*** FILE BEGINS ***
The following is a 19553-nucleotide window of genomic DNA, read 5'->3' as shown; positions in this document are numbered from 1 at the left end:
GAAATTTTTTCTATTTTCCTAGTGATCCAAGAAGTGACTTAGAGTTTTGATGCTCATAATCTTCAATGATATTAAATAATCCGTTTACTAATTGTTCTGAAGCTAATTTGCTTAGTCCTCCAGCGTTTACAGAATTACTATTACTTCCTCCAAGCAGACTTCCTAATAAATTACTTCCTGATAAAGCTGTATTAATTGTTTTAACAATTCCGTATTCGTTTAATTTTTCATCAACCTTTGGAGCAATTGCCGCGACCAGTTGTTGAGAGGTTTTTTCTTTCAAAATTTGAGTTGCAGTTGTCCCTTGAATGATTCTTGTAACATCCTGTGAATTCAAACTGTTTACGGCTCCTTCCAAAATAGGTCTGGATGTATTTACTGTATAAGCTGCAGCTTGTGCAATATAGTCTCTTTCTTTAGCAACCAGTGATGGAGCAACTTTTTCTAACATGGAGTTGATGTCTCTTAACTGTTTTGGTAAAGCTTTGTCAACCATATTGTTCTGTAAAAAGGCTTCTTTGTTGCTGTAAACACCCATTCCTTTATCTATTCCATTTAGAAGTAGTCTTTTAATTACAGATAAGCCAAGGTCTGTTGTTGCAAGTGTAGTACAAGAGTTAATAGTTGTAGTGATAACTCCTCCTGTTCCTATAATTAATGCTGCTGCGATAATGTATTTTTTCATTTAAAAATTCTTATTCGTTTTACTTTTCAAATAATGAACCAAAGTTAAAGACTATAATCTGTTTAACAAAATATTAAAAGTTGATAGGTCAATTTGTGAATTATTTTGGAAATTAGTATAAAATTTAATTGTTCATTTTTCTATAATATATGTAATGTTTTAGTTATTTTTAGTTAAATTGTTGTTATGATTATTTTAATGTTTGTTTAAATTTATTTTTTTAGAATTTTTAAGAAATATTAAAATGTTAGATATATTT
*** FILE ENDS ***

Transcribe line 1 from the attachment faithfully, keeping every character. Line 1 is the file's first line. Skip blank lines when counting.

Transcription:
The following is a 19553-nucleotide window of genomic DNA, read 5'->3' as shown; positions in this document are numbered from 1 at the left end: